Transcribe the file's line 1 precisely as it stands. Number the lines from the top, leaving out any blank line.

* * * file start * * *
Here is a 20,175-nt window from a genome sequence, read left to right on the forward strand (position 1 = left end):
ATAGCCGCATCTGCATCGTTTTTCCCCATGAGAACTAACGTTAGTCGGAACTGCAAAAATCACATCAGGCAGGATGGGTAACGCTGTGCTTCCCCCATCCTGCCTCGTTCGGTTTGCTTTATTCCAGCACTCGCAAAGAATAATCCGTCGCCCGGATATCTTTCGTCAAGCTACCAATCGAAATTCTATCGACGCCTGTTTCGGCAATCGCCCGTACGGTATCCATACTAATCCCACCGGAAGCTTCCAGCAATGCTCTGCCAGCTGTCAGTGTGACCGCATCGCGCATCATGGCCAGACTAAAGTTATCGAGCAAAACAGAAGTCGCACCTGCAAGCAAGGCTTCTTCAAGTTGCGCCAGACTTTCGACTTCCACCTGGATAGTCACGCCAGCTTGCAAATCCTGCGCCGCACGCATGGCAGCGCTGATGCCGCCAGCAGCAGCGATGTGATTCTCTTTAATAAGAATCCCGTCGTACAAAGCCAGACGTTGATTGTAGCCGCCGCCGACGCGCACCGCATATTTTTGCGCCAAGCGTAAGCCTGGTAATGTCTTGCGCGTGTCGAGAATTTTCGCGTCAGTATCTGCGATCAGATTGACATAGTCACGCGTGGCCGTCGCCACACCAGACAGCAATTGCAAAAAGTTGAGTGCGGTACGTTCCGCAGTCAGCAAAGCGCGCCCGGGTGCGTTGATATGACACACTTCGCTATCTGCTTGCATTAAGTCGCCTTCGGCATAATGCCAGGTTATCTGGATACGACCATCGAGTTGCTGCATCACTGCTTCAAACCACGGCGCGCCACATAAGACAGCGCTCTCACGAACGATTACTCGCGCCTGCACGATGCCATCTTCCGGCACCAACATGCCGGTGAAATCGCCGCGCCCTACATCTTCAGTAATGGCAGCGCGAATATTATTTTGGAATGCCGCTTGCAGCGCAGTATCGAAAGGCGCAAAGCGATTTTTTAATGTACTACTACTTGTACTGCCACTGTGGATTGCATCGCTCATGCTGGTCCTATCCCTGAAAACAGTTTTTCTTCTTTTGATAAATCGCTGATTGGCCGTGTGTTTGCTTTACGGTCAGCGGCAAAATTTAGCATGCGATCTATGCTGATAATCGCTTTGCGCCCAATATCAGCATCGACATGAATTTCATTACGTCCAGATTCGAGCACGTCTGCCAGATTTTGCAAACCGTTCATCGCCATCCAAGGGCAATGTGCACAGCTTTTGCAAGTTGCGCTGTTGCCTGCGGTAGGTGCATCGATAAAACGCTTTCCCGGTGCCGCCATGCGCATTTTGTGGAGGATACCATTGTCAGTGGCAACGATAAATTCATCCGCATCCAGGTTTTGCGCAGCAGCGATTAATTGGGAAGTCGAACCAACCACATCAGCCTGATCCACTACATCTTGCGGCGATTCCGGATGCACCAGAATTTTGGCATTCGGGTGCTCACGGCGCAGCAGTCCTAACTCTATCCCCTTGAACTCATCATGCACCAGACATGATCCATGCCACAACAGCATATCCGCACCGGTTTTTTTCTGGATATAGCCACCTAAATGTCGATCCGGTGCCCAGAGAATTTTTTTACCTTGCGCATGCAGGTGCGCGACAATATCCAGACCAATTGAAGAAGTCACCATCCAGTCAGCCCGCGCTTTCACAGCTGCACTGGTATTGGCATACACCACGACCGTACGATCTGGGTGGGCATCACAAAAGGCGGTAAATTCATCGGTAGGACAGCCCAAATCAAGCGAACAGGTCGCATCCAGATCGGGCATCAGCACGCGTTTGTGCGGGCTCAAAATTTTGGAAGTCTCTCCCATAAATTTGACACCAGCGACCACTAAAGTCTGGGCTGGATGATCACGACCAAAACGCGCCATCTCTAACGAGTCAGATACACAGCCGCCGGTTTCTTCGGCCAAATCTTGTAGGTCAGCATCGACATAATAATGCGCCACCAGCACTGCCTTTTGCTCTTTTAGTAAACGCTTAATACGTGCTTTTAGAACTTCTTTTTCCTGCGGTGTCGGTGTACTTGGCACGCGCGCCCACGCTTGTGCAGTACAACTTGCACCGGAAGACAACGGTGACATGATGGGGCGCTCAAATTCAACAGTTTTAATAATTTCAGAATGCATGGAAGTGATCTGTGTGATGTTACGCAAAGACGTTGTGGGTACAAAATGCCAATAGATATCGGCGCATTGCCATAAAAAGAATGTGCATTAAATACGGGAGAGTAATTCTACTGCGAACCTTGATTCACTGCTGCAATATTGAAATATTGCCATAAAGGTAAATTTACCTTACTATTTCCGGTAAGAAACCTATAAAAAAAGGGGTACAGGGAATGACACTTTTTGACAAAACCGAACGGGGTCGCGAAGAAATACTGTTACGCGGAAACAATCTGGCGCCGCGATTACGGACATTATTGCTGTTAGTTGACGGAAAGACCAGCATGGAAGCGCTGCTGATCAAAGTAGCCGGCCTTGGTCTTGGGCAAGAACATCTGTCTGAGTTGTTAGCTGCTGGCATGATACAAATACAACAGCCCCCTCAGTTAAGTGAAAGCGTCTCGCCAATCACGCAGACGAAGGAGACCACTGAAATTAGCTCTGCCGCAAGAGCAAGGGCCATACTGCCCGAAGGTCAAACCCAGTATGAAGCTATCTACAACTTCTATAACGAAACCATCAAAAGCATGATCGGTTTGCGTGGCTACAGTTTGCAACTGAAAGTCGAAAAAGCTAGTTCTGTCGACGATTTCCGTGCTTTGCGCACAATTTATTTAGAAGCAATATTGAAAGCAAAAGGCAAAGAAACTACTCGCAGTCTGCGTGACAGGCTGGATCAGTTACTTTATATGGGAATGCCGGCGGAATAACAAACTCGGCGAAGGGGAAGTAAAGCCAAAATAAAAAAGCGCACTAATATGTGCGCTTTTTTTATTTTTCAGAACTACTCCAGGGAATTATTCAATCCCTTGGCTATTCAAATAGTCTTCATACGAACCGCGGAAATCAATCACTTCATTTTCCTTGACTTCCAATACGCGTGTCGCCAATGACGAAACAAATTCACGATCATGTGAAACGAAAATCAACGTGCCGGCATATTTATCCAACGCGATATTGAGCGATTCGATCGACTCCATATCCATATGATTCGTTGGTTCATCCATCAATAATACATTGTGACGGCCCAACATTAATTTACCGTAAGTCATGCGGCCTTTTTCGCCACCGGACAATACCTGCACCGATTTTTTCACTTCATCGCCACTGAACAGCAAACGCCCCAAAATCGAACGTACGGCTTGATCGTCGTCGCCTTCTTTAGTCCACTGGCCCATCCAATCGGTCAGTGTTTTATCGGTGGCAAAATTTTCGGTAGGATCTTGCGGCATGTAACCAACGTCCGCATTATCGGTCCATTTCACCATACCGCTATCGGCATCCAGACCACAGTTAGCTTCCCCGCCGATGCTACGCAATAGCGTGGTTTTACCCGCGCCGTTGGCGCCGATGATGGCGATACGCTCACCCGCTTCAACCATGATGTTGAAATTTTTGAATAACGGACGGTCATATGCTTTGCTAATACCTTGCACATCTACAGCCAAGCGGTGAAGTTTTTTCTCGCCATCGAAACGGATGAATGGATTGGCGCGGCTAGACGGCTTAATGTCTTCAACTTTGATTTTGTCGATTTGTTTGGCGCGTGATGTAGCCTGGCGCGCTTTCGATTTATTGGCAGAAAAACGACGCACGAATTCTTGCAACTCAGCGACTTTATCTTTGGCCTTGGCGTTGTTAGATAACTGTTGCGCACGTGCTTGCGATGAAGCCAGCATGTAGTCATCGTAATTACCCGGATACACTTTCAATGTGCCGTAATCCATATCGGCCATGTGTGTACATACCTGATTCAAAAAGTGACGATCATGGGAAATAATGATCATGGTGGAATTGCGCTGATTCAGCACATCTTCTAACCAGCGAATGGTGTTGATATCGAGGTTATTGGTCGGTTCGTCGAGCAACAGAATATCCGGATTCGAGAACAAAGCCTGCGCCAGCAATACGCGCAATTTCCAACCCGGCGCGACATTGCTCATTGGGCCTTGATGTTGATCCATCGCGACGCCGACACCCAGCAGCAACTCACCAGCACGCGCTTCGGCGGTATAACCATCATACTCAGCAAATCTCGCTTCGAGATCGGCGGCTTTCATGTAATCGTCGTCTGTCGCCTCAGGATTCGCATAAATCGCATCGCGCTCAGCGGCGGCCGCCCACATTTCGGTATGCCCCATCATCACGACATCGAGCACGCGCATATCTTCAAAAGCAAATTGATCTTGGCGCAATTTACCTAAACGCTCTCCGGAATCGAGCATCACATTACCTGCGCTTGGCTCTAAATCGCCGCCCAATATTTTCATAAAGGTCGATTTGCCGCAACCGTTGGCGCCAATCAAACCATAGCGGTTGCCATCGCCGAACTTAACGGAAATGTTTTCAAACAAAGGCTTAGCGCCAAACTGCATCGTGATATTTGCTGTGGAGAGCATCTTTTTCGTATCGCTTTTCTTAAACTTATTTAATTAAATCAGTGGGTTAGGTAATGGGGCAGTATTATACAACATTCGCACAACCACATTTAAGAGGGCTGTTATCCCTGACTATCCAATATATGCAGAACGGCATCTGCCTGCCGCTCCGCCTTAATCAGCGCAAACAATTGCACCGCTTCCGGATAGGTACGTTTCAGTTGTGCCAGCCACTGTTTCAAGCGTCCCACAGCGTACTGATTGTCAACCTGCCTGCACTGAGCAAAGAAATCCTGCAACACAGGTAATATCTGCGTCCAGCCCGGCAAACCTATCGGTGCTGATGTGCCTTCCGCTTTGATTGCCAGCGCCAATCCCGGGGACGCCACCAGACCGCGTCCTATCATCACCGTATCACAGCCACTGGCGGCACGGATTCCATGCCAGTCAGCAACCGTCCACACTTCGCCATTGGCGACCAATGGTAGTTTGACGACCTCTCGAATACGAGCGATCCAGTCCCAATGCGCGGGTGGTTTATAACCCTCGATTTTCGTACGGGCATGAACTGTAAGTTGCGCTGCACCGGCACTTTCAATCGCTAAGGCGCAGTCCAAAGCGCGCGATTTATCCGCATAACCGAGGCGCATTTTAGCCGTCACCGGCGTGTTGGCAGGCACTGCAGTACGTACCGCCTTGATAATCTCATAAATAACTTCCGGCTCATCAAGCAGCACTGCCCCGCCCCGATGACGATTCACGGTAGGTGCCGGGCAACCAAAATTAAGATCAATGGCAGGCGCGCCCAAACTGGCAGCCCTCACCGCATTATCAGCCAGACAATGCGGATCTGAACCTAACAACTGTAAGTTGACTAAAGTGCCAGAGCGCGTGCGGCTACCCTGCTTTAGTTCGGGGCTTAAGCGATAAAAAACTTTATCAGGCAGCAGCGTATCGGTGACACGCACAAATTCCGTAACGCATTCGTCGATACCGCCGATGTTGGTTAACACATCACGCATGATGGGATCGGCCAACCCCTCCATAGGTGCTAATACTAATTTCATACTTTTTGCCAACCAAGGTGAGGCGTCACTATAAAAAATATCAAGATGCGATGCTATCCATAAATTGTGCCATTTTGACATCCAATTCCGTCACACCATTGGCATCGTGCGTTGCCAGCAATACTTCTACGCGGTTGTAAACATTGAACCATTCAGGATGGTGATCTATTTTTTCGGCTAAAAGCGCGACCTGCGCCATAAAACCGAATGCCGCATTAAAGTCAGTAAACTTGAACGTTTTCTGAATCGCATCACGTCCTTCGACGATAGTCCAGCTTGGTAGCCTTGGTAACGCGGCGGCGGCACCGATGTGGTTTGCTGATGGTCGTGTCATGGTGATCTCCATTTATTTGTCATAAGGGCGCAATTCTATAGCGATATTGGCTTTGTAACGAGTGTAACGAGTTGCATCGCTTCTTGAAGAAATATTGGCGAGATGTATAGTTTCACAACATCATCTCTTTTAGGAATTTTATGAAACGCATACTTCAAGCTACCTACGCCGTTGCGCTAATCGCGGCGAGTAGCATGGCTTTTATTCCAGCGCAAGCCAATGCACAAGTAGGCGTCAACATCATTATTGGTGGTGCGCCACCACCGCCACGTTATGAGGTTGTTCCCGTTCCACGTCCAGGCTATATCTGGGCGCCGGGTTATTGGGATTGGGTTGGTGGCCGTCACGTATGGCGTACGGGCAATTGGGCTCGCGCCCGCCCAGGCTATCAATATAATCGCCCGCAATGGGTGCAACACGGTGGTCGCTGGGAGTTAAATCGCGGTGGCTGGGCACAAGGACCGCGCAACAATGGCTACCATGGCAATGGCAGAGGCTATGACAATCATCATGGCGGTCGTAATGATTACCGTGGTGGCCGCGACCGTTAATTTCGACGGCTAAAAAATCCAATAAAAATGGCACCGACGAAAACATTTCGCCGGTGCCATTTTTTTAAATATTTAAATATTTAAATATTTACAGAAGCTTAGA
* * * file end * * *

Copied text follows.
Here is a 20,175-nt window from a genome sequence, read left to right on the forward strand (position 1 = left end):